The contributors who take a more historical perspective seem less encumbered by this defensive approach. Carolyn Harris, for example, presents an interesting assessment of the Marquis of Lorne as the fourth Governor General. In many ways, his mandate from 1878 to1883, which was enhanced in its first years by the participation of his wife, the Princess Louise, created the template followed by many of his successors. What was striking about his tenure was the democratic, relatively egalitarian understanding that both he and his wife demonstrated while in Canada. During this time, the Crown enjoyed an immensely positive public profile. This is also reflected in the article by Serge Joyal, who writes of the long history of a favourable association of the Crown with Quebec, an association now lamentably abandoned, as Linda Cardinal points out. For his part, Christopher McCreery, who writes in separate articles of the expanding role of the Lieutenant Governors, as well as that of the vice regal secretary, presents a careful analysis of both positions in sustaining the Crown in Canada.

One of the editors of Canada and the Crown is also the author of The Crown and Canadian Federalism. D. Michael Jackson is an unwavering champion of the Crown. His position on its value in Canada’s history is exuberant throughout his well-paced account, which focuses particularly on the role and powers of the Crown’s representatives in the provinces, the Lieutenant Governors. As Jackson readily admits, his text “contains modest original research” with little reliance on primary sources. Instead, his book seeks to benefit from the recent research of others and communicate their results to a wider public, “providing a readily accessible exploration and explanation of the Crown and Canadian federalism.” In his view, it is clear that the Crown has played an indispensable part in fostering the development of Canada’s federal system of government, its bilingual identity and its multicultural reality. His boundless admiration for the Crown is based not just on its constitutional importance but equally on its significance as the focus for the nation’s “values and traditions and heritage, of loyalty, identity and ethos.”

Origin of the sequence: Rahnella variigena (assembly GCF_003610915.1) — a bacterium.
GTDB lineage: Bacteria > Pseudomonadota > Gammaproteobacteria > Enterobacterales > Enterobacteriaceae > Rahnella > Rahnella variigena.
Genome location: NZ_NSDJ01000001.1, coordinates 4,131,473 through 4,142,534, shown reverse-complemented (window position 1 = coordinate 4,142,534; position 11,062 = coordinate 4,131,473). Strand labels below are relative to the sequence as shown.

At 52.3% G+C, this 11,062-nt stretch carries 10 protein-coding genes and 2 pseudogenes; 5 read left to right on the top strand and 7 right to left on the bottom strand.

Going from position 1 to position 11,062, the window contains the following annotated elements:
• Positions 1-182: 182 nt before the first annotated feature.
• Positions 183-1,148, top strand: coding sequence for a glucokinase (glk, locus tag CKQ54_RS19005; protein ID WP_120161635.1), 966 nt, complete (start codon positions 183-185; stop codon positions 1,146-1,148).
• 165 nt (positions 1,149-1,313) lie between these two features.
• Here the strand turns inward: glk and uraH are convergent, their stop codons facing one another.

The Constitution Act, 1982 has firmly secured the position of the Crown in Canada’s structure of government. Section 41 stipulates that changes to “the office of the Queen, the Governor General and the Lieutenant Governor of a province” can only be achieved through the unanimous approval of the Senate and House of Commons, as well as the legislative assembly of each province. Unless the United Kingdom embraces a republican government, Canada is likely to remain a constitutional monarchy for years to come. However, the security of the Queen’s status as the nation’s head of state does not depend exclusively on the law. It relies more fundamentally on the support and consent of the people who appreciate and value the Crown in all its dimensions. This support is harder to secure, but as the publication of these two books attest, there are those who are willing to make the effort.

Charles Robert
Principal Clerk,
Chamber Operations and Procedure at the Senate of Canada

Canadian Parliamentary Review Cover
Vol 37 no 3

Last Updated: 2020-09-14